Google takes measures to separate G+ from search
Google is dialling back the prevalence of G+ information in search results. In a move supposedly aimed at creating a more unified experience across devices, when a search result brings up something authored by an individual, it will no longer display his or her picture, or how many people are in his or her Circles.
Foursquare charging for location data
Foursquare is charging its largest web partners for use of its location data. A number of companies use said data in providing their own services – they are now being charged if they surpass a certain threshold.
New Second Life planned for 2016
Linden Lab, the creator of Second Life, is preparing a second edition of the virtual reality world. It’s being built form the ground up, with 40-50 new employees. A beta version is expected in 2015, with the full release in 2016, alongside potential Oculus Rift integration.
The beeb on reddit
The BBC is expanding its social offering through a dedicated subreddit, r/bbcworld, as well as a video news channel on the site.
Quaker Oats sees success with Twitter and TV
Quaker Oats has released some impressive results from a campaign involving Twitter and TV. By promoting ten tweets when its adverts were shown, and targeting certain topics (cooking, entertainment and family, among others), the brand saw a 15.93% engagement rate and almost 90,000 clicks.
Heineken celebrates Gay Pride Month
Heineken US has produced a set of Instagram photos to celebrate Gay Pride month. The seven images are made up of the below, along with six images of couples, each set against a block background. When users scroll down the page, the photos come together to produce a rainbow.
French Football Federation joins Yo
The French Football Federation has joined Yo. It will be sending out messages to fans when France score in the World Cup, saying…. errr, “Yo.”
A week in the social World Cup
The World Cup is set to be the biggest social media event of all time, with 12.2m tweets in the opening game alone. One of the biggest incidents of the last week was when Uruguay striker, Luis Suarez, appeared to bite an opponent and was subsequently punished with a four-month ban. The hour after the incident saw 339,269 mentions of the bite and, naturally, a number of brands looked to react. Some of the most successful examples came from Netflix, Specsavers, McDonald’s Uruguay, Snickers and Bud Light.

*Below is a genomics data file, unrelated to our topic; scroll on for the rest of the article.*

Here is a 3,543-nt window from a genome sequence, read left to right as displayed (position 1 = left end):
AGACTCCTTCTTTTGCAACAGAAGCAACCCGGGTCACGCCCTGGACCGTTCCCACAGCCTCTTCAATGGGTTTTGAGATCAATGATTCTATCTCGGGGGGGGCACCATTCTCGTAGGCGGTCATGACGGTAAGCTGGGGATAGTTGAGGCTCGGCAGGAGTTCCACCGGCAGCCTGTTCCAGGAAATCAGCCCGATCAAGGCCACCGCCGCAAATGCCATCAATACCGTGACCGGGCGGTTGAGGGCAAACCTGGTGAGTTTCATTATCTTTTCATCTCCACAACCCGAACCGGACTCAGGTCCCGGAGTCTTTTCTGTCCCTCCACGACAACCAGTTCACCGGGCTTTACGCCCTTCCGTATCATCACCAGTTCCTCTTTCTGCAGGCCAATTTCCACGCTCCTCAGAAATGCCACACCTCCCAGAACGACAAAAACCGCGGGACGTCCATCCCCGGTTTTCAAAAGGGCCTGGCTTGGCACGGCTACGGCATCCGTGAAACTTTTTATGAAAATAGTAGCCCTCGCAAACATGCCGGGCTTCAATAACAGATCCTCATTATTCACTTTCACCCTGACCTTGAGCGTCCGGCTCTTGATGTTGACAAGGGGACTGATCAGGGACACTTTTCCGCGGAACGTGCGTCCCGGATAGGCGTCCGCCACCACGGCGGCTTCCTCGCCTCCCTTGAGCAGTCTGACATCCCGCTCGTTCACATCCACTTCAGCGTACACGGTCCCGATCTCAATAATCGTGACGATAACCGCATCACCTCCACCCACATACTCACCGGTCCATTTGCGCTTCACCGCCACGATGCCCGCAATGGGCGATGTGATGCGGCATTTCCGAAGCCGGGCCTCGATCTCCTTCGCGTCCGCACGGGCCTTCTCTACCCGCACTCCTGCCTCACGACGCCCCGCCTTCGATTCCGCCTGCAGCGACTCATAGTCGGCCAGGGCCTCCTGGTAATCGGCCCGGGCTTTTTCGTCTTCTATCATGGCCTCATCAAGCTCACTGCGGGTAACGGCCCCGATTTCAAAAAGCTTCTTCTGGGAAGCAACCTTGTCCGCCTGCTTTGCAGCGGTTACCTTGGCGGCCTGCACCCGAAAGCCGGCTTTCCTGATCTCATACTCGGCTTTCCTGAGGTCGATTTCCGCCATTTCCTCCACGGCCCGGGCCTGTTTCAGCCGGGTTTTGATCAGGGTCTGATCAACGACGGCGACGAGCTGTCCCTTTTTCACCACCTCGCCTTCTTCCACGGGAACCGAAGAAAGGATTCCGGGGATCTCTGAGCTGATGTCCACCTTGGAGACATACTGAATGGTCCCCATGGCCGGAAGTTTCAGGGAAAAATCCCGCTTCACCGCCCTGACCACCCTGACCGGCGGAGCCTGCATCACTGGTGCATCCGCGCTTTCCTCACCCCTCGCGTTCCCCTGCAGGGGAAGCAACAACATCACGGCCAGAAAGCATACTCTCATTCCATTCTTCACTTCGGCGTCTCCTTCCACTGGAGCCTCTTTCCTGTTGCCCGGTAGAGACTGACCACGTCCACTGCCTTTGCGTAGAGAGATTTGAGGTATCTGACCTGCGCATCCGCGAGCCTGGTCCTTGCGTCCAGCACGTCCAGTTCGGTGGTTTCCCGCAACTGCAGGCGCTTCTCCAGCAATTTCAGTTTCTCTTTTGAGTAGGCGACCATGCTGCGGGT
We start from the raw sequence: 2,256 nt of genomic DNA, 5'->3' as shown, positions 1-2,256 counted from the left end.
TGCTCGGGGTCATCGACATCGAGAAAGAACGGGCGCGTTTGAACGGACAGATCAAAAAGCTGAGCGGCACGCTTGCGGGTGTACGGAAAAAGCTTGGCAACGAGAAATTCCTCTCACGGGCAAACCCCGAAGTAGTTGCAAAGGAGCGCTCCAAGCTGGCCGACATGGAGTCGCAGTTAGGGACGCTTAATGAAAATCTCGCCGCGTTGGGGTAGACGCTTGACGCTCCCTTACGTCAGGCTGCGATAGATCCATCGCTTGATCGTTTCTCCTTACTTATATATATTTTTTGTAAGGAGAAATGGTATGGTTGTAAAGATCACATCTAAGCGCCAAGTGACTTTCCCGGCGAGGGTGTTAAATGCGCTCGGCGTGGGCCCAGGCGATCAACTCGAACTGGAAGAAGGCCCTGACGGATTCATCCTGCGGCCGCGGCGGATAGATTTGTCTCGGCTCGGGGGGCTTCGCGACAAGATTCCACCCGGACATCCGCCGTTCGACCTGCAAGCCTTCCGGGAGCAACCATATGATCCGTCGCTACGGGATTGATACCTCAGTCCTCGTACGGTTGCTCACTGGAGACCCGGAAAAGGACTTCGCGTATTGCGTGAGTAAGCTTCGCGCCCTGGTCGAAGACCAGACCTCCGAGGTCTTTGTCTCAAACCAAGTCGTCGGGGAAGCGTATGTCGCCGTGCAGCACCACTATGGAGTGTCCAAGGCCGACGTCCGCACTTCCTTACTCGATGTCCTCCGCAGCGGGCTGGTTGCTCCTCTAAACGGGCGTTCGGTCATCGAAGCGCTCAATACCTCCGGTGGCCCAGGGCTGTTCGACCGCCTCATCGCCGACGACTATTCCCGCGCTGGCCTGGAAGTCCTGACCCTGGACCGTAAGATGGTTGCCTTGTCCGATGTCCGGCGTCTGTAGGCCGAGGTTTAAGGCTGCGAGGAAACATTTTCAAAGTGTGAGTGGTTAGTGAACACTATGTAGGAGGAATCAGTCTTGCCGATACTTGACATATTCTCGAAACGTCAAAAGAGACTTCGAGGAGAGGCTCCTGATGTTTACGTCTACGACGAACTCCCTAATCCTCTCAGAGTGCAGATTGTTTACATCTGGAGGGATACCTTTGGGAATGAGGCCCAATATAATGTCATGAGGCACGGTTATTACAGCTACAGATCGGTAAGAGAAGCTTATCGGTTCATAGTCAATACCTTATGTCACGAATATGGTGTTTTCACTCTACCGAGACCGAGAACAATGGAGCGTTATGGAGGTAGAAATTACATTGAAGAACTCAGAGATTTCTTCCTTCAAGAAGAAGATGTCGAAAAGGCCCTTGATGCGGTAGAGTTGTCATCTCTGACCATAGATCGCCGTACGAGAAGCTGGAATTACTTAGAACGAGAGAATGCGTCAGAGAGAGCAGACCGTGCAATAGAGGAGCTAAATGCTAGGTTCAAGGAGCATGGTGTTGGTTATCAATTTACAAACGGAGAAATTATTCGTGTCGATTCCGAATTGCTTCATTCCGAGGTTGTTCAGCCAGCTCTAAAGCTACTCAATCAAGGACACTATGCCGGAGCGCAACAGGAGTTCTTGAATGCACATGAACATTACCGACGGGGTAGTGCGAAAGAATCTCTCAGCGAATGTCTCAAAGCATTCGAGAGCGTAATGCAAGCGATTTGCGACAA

Don’t worry #Suarez, four months is plenty of time to devour House of Cards. One bite at a time.
— Netflix UK & Ireland (@NetflixUK) June 26, 2014
— Specsavers (@Specsavers) June 25, 2014
Hola @luis16suarez, si te quedaste con hambre vení a darle un mordisco a una BigMac
— McDonald’s Uruguay (@McDonalds_Uy) June 24, 2014
— SNICKERS® (@SNICKERS) June 24, 2014
— Bud Light (@budlight) June 24, 2014
Another nice piece of reactive marketing came from the adidas UK Twitter account, which changed its name to adidas Italia for one day only, when England needed an Italian victory in order to progress.
A number of brands promoted tweets around the USA vs. Germany game, with many using American patriotism and others recognising the importance of the event to a global audience. That’s something KLM failed to do; the Dutch Airline had to apologise for posting an ‘Adios Amigos’ tweet when the Netherlands eliminated Mexico from the competition via a controversial penalty.
Don’t forget to check out our round up of other goings on in the social World Cup.
Wimbledon and social media